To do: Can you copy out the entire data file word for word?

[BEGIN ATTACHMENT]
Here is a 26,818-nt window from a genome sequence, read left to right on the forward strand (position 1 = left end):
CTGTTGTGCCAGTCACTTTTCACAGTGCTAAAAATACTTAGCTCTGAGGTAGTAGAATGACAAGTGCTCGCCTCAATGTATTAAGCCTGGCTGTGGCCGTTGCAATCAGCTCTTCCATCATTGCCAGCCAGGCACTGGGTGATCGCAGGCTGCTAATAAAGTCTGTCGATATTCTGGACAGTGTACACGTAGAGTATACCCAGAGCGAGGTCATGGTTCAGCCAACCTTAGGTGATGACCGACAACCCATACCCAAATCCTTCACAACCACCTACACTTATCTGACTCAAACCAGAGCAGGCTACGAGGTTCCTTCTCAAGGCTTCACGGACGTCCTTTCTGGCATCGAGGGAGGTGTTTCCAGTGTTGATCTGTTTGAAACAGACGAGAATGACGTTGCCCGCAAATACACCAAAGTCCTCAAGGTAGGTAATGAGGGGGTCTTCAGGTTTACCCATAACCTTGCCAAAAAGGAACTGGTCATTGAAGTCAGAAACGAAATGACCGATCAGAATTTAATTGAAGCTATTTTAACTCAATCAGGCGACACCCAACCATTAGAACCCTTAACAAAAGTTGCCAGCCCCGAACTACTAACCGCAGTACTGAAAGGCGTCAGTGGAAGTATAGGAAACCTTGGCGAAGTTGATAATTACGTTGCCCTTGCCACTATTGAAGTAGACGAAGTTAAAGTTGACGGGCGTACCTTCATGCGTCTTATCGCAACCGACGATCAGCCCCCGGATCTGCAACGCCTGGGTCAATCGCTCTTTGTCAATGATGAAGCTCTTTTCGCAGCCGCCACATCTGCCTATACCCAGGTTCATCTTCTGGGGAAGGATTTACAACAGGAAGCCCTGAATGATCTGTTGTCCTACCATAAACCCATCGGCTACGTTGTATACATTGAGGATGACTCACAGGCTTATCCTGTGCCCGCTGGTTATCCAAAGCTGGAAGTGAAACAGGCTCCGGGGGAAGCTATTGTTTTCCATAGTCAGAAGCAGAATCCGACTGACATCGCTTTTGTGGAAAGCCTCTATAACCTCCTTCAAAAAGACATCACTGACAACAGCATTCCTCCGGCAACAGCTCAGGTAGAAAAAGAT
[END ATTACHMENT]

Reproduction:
Here is a 26,818-nt window from a genome sequence, read left to right on the forward strand (position 1 = left end):
CTGTTGTGCCAGTCACTTTTCACAGTGCTAAAAATACTTAGCTCTGAGGTAGTAGAATGACAAGTGCTCGCCTCAATGTATTAAGCCTGGCTGTGGCCGTTGCAATCAGCTCTTCCATCATTGCCAGCCAGGCACTGGGTGATCGCAGGCTGCTAATAAAGTCTGTCGATATTCTGGACAGTGTACACGTAGAGTATACCCAGAGCGAGGTCATGGTTCAGCCAACCTTAGGTGATGACCGACAACCCATACCCAAATCCTTCACAACCACCTACACTTATCTGACTCAAACCAGAGCAGGCTACGAGGTTCCTTCTCAAGGCTTCACGGACGTCCTTTCTGGCATCGAGGGAGGTGTTTCCAGTGTTGATCTGTTTGAAACAGACGAGAATGACGTTGCCCGCAAATACACCAAAGTCCTCAAGGTAGGTAATGAGGGGGTCTTCAGGTTTACCCATAACCTTGCCAAAAAGGAACTGGTCATTGAAGTCAGAAACGAAATGACCGATCAGAATTTAATTGAAGCTATTTTAACTCAATCAGGCGACACCCAACCATTAGAACCCTTAACAAAAGTTGCCAGCCCCGAACTACTAACCGCAGTACTGAAAGGCGTCAGTGGAAGTATAGGAAACCTTGGCGAAGTTGATAATTACGTTGCCCTTGCCACTATTGAAGTAGACGAAGTTAAAGTTGACGGGCGTACCTTCATGCGTCTTATCGCAACCGACGATCAGCCCCCGGATCTGCAACGCCTGGGTCAATCGCTCTTTGTCAATGATGAAGCTCTTTTCGCAGCCGCCACATCTGCCTATACCCAGGTTCATCTTCTGGGGAAGGATTTACAACAGGAAGCCCTGAATGATCTGTTGTCCTACCATAAACCCATCGGCTACGTTGTATACATTGAGGATGACTCACAGGCTTATCCTGTGCCCGCTGGTTATCCAAAGCTGGAAGTGAAACAGGCTCCGGGGGAAGCTATTGTTTTCCATAGTCAGAAGCAGAATCCGACTGACATCGCTTTTGTGGAAAGCCTCTATAACCTCCTTCAAAAAGACATCACTGACAACAGCATTCCTCCGGCAACAGCTCAGGTAGAAAAAGAT